The Bias Time Out, developed by a team including Gina Calder ’22 and Dr. Cecelia Calhoun ’21, helps healthcare teams spot and address bias in real time.
The homes’ strong internal identity means that wrongdoing is less likely to be flagged for an outside regulator’s involvement, allowing problems to worsen, suggests new research co-authored by Yale SOM’s Amandine Ody-Brasier.
New research based on data on COVID-19 RNA in sewage suggests that many more people had been infected with COVID-19 by May 2021 than official case counts indicated.
Wariness between partners can undermine potentially impactful projects. New research co-authored by Yale SOM’s Teresa Chahine examines an ambitious project to deliver medicines across Africa and details the keys to building trust.
In a new study, Yale SOM’s Paul Goldsmith-Pinkham and his co-authors use the transition to Medicare eligibility to test whether universal health coverage can help reduce racial disparities in health.
Dr. Charles Powell ’19, chief of pulmonary critical care for Mount Sinai, says that promising new approaches to research, diagnosis, and treatment have emerged from the devastation.
Dr. Suzanne Lagarde ’14, CEO of Fair Haven Community Health Care, explains how she adapted vaccine delivery to meet the needs of the community even as the unrelenting pandemic took a toll on her staff.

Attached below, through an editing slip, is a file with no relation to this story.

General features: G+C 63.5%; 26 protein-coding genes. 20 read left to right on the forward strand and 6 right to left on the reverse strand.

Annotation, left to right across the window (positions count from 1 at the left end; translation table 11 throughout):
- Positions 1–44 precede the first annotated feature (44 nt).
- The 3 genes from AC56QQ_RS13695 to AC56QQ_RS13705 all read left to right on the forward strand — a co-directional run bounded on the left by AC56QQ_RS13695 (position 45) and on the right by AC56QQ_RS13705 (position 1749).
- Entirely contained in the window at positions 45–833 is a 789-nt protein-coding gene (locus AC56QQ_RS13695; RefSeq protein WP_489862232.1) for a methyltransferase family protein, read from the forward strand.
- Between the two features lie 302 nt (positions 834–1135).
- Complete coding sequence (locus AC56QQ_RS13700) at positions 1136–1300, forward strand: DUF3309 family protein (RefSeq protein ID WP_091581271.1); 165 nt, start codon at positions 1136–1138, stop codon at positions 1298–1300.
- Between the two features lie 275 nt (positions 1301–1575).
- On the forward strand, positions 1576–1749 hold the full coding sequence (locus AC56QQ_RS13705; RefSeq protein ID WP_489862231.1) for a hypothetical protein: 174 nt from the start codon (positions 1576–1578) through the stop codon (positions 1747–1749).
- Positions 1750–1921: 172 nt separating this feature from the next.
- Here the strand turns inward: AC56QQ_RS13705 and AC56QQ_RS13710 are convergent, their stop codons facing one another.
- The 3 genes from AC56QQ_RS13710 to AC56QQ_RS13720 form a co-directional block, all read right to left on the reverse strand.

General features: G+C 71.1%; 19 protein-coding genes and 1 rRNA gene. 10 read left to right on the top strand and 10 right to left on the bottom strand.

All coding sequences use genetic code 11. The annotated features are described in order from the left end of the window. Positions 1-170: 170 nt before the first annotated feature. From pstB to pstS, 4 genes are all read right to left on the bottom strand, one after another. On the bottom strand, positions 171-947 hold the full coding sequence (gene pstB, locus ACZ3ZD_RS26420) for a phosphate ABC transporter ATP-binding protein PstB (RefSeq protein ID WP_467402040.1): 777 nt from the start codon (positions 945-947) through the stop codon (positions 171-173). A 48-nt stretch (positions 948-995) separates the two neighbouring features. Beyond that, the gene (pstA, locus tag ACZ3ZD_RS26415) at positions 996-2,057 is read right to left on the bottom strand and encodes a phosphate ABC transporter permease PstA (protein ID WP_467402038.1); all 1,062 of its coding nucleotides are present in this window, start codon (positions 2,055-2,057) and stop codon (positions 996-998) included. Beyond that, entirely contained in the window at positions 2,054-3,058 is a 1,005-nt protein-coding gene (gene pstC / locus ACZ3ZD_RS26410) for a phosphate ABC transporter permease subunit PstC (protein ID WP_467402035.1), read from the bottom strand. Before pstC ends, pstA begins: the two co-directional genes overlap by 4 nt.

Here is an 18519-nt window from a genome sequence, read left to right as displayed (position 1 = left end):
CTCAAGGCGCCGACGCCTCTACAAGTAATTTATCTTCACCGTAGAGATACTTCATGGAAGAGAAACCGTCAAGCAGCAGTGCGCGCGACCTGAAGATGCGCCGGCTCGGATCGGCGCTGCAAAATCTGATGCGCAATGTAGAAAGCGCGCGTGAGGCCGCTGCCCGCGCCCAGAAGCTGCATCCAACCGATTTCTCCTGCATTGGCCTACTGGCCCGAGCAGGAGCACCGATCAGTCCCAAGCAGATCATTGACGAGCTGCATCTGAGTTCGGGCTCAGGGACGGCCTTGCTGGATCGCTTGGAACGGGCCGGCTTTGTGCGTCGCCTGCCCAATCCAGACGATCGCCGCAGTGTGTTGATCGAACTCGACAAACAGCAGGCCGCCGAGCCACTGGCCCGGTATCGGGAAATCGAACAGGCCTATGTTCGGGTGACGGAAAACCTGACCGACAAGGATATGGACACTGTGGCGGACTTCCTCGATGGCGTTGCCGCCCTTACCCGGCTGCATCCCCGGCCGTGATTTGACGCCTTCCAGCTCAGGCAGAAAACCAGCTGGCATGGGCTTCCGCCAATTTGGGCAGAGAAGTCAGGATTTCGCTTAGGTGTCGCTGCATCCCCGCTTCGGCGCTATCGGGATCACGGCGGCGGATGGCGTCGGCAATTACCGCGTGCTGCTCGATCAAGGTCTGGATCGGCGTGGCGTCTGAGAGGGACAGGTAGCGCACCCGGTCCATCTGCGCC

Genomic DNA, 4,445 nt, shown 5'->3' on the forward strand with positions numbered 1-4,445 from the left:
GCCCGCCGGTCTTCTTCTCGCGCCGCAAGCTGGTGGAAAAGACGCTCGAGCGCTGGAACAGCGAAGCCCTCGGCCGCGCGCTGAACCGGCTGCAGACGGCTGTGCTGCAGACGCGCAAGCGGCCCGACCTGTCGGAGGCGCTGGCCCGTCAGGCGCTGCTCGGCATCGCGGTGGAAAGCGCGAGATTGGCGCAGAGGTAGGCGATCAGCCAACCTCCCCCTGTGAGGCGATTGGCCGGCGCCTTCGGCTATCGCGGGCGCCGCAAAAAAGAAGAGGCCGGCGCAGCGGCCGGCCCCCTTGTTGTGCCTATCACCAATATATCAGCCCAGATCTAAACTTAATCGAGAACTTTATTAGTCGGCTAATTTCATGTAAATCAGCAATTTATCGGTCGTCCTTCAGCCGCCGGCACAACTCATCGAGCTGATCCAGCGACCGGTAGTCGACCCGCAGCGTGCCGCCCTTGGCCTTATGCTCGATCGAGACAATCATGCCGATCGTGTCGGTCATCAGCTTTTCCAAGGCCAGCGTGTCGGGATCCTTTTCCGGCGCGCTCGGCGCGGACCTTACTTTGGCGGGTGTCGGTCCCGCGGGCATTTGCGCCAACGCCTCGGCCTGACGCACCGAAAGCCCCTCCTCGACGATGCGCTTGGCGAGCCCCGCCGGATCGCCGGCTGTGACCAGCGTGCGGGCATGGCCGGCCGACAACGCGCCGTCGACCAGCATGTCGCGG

Prof. Barbara Biasi and her co-authors found that those who couldn’t access treatment for bipolar disorder paid a price over the course of their careers—suggesting that lack of access to care can worsen economic inequality.
While social entrepreneurs are often criticized for building parallel systems alongside public institutions, writes Yale SOM’s Teresa Chahine, in the case of public health they can serve as a pathway to strengthen and complement the existing public health system, especially in low-resource settings.
Dr. Cecelia Calhoun ’21, a Yale physician with a focus on sickle cell disease, and Yale SOM’s Dr. Howard Forman discuss the gargantuan but critical challenge of addressing the impact of systemic racism on the health of Black Americans.
Nationally, infection rates are close to their low point and many Americans are resuming their usual activities, but the more transmissible Delta variant is spreading and vaccinations are still low in some areas. We asked Yale SOM's Dr. Howard Forman where things stand now.